Getty Images

Top 10 free agents still on the market

Leave a comment

Most NBA teams’ rosters are set, maybe save for one minimum salary spot usually reserved for a young player the team is trying to develop. The big names, and even the medium and plenty of small names, are off the board.

However, in a tight market, there are still some recognizable names out there, unsigned veterans who could help teams looking to fill a particular role — wing defenders, big men, even some point guard help. They are available for a reason, but they can help a team.

Here is my Top 10 list of remaining free agents. The list is not complete, for example, Andrew Bogut doesn’t make my cut but if healthy he could help the right team, the same with David Lee. Also, not on this list are any restricted free agents such as JaMychal Green, Nikola Mirotic, or Mason Plumlee (in theory they are available, in practice no team has or would spend the cap money on an offer the team with their rights would not match).

1. Shabazz Muhammad. He’s a wing who gave Minnesota almost 20 minutes a night and 9.9 points a game last season, but lost out in the numbers game as that roster shifted (with Jimmy Butler coming in to take a lot of minutes at his spot). Muhammad is a power player who likes to post up, but he doesn’t space the floor well — almost 60 percent of his shots last season came within 10 feet of the basket, and he shot 33 percent on threes. He’s not a great defender and not focused on that end. The Lakers reportedly are interested, and he’s still talking to Minnesota.

2. Tony Allen. The heart of “grit n’ grind” in Memphis is still on the outside looking in as that team revamps a little. He still is a quality wing defender, although he has started to slow at age 35, and he does not bring much offense to the table. Memphis may well re-sign him after they figure out the JaMychal Green situation, but Allen thought he would get more than the minimum and that seems off the table now anywhere.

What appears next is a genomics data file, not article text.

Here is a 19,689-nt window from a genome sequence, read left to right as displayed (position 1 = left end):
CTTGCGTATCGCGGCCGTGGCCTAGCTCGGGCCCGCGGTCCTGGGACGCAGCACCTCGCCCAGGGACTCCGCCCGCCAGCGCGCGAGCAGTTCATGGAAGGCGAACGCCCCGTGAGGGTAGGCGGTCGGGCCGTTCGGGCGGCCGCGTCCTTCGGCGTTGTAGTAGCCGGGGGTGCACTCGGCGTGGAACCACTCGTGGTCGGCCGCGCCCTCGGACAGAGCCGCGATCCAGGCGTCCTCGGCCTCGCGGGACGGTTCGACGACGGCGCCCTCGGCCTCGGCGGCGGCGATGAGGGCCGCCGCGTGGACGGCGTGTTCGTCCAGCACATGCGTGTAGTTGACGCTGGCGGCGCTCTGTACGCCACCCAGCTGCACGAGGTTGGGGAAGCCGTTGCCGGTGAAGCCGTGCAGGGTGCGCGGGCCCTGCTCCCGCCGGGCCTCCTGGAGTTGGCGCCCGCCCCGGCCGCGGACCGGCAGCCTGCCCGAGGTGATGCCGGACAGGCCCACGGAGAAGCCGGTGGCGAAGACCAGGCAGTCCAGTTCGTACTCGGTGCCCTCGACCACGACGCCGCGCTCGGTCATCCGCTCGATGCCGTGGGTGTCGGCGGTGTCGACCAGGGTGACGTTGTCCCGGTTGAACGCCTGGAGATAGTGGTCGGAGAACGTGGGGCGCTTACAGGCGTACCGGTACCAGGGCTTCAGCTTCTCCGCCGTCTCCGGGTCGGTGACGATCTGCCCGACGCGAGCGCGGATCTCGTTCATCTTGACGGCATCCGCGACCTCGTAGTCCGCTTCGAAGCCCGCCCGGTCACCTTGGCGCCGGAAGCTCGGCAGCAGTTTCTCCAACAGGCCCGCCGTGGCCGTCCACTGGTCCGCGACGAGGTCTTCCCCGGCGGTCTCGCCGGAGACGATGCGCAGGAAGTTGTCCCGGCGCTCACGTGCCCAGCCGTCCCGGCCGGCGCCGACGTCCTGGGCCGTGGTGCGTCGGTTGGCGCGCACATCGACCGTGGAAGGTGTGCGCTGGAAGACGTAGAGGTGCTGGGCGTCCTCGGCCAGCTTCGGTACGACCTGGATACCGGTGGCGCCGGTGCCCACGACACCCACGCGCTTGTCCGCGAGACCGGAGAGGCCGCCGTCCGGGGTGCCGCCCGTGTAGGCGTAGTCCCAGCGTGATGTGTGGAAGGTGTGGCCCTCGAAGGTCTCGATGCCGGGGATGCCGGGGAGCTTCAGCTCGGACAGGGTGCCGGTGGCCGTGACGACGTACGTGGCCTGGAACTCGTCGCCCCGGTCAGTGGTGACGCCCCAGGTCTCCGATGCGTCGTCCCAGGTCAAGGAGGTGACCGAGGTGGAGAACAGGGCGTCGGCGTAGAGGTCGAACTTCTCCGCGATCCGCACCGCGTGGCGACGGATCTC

3. Dante Cunningham. I could see him as a glue guy who could space the floor and hit threes on the right team — he shot 39.2 percent on his 2.7 threes a game last season, that percentage may regress a little, but he can hit that shot and blend in on units. He’s not a bad defender on the wing, and can play the small ball four. The Bucks, Timberwolves, and Pelicans all have been mentioned as having interest in him.

4. Deron Williams. The former All-Star point guard has lost a couple of steps, and that was exposed in the playoffs with the Cavaliers last season (after he was bought out by the Mavericks). Cleveland hoped he could stabilize their second unit, but that didn’t work out like they expected. He can still dish the ball, hit threes, and be a floor general against regular season second units, and there are teams that could use that. As the stakes go up in the playoffs, his role has to be limited.

5. Thomas Robinson. He’s played for six NBA teams in five seasons, and he brings energy and effort. He is strong on the boards plus was the most efficient scorer he has ever been with the Lakers last season. However, while he can get buckets inside 10 feet but does not space the floor. He was not getting court time on a young team higher on other forwards on their roster in Los Angeles, but they have worked him out again recently.